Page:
Georgia Museum of Art Presents The Larry and Brenda Thompson Collection of African American Art

. March 10, 2011 . 0 Comments

The Georgia Museum of Art presents Tradition Redefined: The Larry and Brenda Thompson Collection of African American Art on view through MARCH 28, 2011.


The Georgia Museum of Art

Seventy-two works by 67 black artists who typically have not been recognized in the traditional narratives of African American art make up “Tradition Redefined,” an exhibition organized by the David C. Driskell Center for the Study of the Visual Arts and Culture of African Americans and the African Diaspora at the University of Maryland, College Park. Larry and Brenda Thompson have collected the work of both celebrated artists and work by artists who have been considered emerging, regional or lesser known, and the strength of their collecting process lies in their considered attention to artists who have typically not been recognized in the traditional narratives of African American artists. The result is a collection that offers a more in-depth, inclusive understanding of African American artists and their aesthetic and social concerns.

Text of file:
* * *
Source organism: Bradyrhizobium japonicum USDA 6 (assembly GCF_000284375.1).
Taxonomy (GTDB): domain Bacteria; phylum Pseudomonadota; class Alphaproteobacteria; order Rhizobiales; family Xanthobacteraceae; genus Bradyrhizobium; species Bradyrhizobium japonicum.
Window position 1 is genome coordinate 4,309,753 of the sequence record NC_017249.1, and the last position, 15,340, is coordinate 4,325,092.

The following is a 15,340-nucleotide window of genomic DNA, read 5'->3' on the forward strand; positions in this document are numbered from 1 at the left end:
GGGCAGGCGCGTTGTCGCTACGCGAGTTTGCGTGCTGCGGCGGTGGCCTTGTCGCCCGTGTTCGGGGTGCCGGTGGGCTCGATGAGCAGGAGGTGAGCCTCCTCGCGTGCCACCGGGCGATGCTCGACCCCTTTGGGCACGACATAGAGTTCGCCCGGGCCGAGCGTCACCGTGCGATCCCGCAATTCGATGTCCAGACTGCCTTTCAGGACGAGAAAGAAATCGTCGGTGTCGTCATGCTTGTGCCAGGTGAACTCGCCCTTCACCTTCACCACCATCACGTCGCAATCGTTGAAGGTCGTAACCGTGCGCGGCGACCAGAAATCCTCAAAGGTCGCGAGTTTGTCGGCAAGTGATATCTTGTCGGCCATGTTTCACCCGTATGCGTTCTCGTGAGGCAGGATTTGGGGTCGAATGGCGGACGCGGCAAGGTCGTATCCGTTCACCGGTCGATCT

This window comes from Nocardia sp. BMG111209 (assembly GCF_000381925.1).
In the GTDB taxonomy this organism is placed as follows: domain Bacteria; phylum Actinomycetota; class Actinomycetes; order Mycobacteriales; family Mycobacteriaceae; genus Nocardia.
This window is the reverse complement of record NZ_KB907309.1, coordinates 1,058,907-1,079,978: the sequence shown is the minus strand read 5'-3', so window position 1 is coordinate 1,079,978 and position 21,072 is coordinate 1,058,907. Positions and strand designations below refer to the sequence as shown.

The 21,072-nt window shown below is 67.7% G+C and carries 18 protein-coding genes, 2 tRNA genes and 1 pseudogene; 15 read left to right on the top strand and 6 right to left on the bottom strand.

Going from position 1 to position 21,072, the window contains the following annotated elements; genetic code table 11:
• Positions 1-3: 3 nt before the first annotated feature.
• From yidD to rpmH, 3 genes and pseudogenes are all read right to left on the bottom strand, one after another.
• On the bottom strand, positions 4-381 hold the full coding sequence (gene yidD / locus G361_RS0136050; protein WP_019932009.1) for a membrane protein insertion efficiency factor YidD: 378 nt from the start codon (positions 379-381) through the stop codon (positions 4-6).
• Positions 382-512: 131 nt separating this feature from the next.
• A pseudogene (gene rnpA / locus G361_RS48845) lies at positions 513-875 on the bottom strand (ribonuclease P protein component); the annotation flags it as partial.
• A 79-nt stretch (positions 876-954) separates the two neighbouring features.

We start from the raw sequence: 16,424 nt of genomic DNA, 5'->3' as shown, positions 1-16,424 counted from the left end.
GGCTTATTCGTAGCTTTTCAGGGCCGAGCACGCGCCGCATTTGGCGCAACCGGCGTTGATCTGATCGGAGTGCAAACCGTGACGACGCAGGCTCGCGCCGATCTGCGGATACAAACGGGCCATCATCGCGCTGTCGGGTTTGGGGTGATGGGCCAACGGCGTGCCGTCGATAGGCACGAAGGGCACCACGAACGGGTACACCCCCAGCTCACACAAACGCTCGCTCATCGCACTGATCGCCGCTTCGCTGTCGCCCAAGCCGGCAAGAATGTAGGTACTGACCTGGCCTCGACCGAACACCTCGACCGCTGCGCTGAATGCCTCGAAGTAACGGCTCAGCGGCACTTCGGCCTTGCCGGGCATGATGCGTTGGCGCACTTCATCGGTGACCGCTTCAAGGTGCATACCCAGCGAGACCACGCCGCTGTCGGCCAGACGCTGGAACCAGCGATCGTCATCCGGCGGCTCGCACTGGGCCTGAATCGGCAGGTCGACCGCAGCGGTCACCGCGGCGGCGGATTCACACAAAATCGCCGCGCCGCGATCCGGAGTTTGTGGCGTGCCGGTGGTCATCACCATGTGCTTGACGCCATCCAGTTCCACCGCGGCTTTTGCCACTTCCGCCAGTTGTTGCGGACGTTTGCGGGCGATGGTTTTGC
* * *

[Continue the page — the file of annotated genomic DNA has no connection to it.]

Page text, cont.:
Organized by the David C. Driskell Center’s curator in residence, Dr. Adrienne L. Childs, “Tradition Redefined” features works from the 1890s to 2007 and displays images and three-dimensional work by artists including Amiri Baraka, Romare Bearden, Camille Billops, Joseph Delaney, Norman Lewis, Charles E. Porter, William T. Williams and Hale Woodruff. The companion catalogue, which includes artist biographies, and essays by Brenda Thompson and Professor M. Akua Daniel (chair of the department of art at Spelman College, Atlanta), illustrates all 72 works in full color and will be available for sale in the Museum Shop.

The David C. Driskell Center celebrates the legacy of David C. Driskell—distinguished university professor emeritus of art, artist, art historian, collector and curator—by preserving the rich heritage of African American visual art and culture. Established in 2001, the center provides an intellectual home for artists, museum professionals, art administrators and scholars of color, broadening the field of African diasporic studies. The Driskell Center is committed to preserving, documenting and presenting African American art, as well as replenishing and expanding the field of African American art.

The Georgia Museum of Art shares the mission of the University of Georgia to support and to promote teaching, research, and service. Specifically, as a repository and educational instrument of the visual arts, the museum exists to collect, preserve, exhibit and interpret significant works of art.

The Georgia Museum of Art is both a university museum under the aegis of the University of Georgia and, since 1982, the official state museum of art. Located on the East Campus of UGA, in the Performing and Visual Arts Complex, it opened in 1948

Georgia Museum of Art 286 Oconee Street, Ste. 200N Athens, Georgia 30602-1999 (706) 542-8083 Fax (706) 542-3939

www.georgiamuseum.org

Category: Museum News

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